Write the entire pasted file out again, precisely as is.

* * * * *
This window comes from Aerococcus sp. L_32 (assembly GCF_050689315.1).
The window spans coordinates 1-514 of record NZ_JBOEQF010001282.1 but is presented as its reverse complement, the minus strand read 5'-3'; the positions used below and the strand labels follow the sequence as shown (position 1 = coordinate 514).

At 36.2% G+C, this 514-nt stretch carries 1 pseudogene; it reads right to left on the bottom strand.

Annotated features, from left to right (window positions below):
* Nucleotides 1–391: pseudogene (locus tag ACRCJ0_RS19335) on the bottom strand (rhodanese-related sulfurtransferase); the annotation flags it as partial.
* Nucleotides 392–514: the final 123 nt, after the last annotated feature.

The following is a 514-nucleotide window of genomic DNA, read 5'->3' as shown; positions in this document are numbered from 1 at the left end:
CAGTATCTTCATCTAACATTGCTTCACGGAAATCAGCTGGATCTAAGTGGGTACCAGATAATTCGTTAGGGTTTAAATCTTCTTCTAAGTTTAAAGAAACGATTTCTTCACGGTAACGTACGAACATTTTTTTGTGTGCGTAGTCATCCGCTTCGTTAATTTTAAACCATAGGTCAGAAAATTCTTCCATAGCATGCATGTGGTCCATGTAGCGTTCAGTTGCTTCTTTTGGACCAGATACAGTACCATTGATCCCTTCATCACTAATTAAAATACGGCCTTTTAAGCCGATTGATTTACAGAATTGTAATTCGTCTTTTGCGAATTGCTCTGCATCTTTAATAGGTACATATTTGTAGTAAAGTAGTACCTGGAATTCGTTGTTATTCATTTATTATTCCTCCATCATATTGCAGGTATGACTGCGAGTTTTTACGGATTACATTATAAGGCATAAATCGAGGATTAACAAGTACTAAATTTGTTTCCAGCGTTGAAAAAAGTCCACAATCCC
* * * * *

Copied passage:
This window comes from Aerococcus sp. L_32 (assembly GCF_050689315.1).
The window spans coordinates 1-514 of record NZ_JBOEQF010001282.1 but is presented as its reverse complement, the minus strand read 5'-3'; the positions used below and the strand labels follow the sequence as shown (position 1 = coordinate 514).

At 36.2% G+C, this 514-nt stretch carries 1 pseudogene; it reads right to left on the bottom strand.

Annotated features, from left to right (window positions below):
* Nucleotides 1–391: pseudogene (locus tag ACRCJ0_RS19335) on the bottom strand (rhodanese-related sulfurtransferase); the annotation flags it as partial.
* Nucleotides 392–514: the final 123 nt, after the last annotated feature.

The following is a 514-nucleotide window of genomic DNA, read 5'->3' as shown; positions in this document are numbered from 1 at the left end:
CAGTATCTTCATCTAACATTGCTTCACGGAAATCAGCTGGATCTAAGTGGGTACCAGATAATTCGTTAGGGTTTAAATCTTCTTCTAAGTTTAAAGAAACGATTTCTTCACGGTAACGTACGAACATTTTTTTGTGTGCGTAGTCATCCGCTTCGTTAATTTTAAACCATAGGTCAGAAAATTCTTCCATAGCATGCATGTGGTCCATGTAGCGTTCAGTTGCTTCTTTTGGACCAGATACAGTACCATTGATCCCTTCATCACTAATTAAAATACGGCCTTTTAAGCCGATTGATTTACAGAATTGTAATTCGTCTTTTGCGAATTGCTCTGCATCTTTAATAGGTACATATTTGTAGTAAAGTAGTACCTGGAATTCGTTGTTATTCATTTATTATTCCTCCATCATATTGCAGGTATGACTGCGAGTTTTTACGGATTACATTATAAGGCATAAATCGAGGATTAACAAGTACTAAATTTGTTTCCAGCGTTGAAAAAAGTCCACAATCCC